Among the vitamins and minerals your growing child needs to develop and thrive, vitamin D is especially important. “Vitamin D plays a significant role in your child’s health,” says Emily Ostrowski, a Pediatric Registered Dietitian Nutritionist at Sparrow Hospital in Lansing.
“Vitamin D is very important for bone health and can help with the absorption of calcium and phosphorus and other micronutrients,” she says, adding that vitamin D can also prevent rickets in children and wards against osteoporosis later in life.
The list goes on. Vitamin D plays an important role in immune function, heart and brain health, even mood. “In some cases, it can help with pain tolerance,” says Ostrowski.
Vitamin D deficiency in children results in a condition called rickets, which causes soft bones and skeletal deformities, as well as failure to thrive, developmental delay, dental abnormalities and a host of other medical problems, according to the National Institutes of Health (NIH).
Vitamin D: what it is and how to get it
According to the NIH, vitamin D is a fat-soluble vitamin that is naturally present in some foods and added to others. It’s also available as a dietary supplement.
But here’s the cool thing about vitamin D: it’s produced by our bodies when ultraviolet rays from sunlight hit our skin and trigger the synthesis of vitamin D inside our bodies. Just a short period of sunlight on the arms and face during a time of the year when exposure is comfortable can be helpful.
But, there are downsides to relying on the sun for your vitamin D.
“Season, time of day, length of day, cloud cover, smog, skin melanin content and sunscreen are among the factors that affect UV radiation exposure and vitamin D synthesis,” according to the NIH. “Older people and people with dark skin are less able to produce vitamin D from sunlight. UVB radiation does not penetrate glass, so exposure to sunshine indoors through a window does not produce vitamin D.”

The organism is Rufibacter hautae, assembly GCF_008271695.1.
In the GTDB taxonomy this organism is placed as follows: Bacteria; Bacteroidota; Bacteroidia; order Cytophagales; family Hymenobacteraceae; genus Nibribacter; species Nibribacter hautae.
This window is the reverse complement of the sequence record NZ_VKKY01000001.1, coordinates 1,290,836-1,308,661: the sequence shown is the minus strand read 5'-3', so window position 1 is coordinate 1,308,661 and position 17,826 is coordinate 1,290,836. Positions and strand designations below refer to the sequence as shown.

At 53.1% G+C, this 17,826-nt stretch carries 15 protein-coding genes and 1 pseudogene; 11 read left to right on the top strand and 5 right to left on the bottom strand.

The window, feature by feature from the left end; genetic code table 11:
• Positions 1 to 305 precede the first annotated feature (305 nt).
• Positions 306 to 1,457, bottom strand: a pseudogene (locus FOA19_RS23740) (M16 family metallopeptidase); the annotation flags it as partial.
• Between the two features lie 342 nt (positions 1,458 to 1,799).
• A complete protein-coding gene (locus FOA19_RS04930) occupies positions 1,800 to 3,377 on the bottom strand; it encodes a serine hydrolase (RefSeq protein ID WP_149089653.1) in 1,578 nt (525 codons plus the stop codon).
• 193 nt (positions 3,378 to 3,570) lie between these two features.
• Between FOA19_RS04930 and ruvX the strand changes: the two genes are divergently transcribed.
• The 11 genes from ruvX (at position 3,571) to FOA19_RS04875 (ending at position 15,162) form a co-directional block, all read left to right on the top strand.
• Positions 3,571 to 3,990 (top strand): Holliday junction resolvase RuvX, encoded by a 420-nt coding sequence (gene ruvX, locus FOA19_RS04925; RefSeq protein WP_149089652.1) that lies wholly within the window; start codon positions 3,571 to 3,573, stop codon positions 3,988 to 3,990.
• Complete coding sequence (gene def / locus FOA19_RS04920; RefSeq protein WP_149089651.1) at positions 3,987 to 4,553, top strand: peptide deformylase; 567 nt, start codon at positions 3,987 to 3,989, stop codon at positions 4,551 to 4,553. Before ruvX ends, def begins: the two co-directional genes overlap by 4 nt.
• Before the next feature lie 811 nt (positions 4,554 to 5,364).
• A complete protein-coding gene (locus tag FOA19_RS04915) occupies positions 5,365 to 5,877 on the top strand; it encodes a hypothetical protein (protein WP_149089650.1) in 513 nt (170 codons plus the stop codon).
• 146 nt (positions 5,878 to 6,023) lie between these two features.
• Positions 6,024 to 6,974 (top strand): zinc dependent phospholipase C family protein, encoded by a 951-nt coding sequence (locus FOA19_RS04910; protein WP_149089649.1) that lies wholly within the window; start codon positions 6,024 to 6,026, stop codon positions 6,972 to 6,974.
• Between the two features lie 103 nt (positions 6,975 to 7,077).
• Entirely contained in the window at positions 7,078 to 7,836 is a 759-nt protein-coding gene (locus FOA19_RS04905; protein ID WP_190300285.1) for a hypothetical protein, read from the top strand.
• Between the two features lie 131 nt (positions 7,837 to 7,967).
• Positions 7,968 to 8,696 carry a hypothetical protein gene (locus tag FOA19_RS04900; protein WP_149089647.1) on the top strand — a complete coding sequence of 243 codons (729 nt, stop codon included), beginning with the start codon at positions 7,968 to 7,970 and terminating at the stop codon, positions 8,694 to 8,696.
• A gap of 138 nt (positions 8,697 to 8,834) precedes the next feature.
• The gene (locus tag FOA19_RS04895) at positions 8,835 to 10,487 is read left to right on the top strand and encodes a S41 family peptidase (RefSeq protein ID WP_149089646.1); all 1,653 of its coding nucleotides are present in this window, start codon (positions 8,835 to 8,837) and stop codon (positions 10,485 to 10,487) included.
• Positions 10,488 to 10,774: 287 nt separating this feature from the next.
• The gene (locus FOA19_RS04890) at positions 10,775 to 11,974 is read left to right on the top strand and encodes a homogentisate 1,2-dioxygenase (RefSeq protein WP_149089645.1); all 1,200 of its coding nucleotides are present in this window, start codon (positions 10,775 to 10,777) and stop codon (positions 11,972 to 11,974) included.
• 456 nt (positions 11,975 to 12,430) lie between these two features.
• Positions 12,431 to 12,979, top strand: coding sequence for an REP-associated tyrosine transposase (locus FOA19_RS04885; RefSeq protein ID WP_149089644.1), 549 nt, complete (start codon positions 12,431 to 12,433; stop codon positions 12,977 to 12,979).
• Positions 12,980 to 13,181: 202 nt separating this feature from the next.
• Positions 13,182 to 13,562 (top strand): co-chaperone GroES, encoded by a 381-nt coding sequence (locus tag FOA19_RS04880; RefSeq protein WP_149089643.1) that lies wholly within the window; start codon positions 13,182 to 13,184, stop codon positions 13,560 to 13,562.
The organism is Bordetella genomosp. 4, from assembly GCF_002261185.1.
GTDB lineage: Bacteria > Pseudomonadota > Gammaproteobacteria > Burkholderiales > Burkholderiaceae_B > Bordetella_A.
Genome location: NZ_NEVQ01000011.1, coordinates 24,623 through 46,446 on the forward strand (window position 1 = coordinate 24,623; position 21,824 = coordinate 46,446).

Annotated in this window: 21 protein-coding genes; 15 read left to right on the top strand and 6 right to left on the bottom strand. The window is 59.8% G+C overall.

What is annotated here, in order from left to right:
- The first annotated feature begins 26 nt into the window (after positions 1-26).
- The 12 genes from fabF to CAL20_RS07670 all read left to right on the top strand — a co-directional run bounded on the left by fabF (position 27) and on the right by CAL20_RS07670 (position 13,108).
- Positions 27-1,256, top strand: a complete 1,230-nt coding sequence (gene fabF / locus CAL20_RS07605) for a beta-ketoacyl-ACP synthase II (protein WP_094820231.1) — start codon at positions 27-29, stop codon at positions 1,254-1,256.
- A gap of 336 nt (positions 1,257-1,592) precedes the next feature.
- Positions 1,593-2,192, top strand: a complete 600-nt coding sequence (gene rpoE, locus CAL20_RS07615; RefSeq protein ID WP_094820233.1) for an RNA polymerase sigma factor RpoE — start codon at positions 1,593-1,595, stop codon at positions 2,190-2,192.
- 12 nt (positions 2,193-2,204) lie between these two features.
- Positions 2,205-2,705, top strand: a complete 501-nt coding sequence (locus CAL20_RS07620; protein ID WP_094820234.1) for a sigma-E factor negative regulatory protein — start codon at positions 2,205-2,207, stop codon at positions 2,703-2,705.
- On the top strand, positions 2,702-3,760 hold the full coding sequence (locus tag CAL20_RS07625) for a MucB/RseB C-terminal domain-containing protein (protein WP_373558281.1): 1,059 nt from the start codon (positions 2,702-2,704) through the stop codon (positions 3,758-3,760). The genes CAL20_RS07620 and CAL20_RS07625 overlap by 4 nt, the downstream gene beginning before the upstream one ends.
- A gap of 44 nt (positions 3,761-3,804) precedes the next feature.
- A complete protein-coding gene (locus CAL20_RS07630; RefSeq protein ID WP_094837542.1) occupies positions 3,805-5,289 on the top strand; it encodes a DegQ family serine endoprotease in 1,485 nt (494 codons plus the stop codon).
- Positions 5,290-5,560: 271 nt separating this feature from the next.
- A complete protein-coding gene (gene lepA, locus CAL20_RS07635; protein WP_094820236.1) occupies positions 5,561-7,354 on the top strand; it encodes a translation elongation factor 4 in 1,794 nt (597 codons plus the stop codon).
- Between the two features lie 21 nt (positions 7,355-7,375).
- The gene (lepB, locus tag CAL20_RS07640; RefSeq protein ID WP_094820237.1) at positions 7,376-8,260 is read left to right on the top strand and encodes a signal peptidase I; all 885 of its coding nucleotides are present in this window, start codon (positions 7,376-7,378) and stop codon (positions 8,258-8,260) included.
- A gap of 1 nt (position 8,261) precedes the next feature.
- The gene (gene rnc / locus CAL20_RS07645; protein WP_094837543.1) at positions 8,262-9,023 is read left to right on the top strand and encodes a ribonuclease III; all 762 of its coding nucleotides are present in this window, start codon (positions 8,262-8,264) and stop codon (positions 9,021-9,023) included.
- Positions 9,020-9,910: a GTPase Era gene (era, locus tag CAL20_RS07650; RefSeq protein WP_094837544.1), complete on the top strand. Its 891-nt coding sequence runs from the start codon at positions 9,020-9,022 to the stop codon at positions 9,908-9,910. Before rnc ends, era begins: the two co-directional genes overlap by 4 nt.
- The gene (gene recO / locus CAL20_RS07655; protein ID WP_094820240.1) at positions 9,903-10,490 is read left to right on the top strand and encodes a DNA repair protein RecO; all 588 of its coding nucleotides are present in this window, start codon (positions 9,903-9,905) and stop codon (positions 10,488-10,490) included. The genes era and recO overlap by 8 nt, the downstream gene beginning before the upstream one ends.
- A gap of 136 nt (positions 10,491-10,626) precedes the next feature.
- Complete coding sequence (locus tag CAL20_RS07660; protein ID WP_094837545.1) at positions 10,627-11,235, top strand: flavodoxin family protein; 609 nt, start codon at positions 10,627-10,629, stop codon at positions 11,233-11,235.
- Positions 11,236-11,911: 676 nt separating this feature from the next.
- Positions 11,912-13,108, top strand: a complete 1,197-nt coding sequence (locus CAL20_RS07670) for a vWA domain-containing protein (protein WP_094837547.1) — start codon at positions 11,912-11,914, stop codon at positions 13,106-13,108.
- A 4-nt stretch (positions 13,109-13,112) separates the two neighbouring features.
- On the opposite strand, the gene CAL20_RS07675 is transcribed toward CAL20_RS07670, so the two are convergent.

Food sources are also important for getting enough vitamin D, says Ostrowski. “I like to have families know about the sources of foods that are higher in vitamin D, but also about taking a multivitamin and, if necessary, having blood levels of vitamin D checked,” she says.
Egg yolks, liver, some fish and fortified dairy products contain vitamin D, she says. According to the Centers for Disease Control and Prevention, plain whole cow’s milk is a “great source of vitamin D” for children older than 12 months.
While cow’s milk that is fortified with vitamin D has reduced the risk of deficiency in children, drinking juice and other beverages in place of milk — and less outdoor play time — increases the risk, according to information on vitamin D deficiency in kids from the Academy of Nutrition and Dietetics.
If your child isn’t excited about drinking the two to three servings of dairy they need each day, consider chocolate milk. It has the same nine essential nutrients found in white milk that are needed for good health, according to Milk Means More. Kids older than 2 often fall short of these nutrients, which include vitamin D.
Check with your doctor
Talk to your child’s doctor to learn more about how much vitamin D your child needs, based on their age, diet and sun exposure. And, if your child has a health condition, their vitamin D needs are likely to be unique to them.
“When we work with patients with other health problems, our physician team often recommends a multivitamin, but they may also recommend checking serum levels and making a more aggressive plan,” Ostrowski says.
Content sponsored by Milk Means More. Visit milkmeansmore.org for more information and nutritious recipes your whole family with love.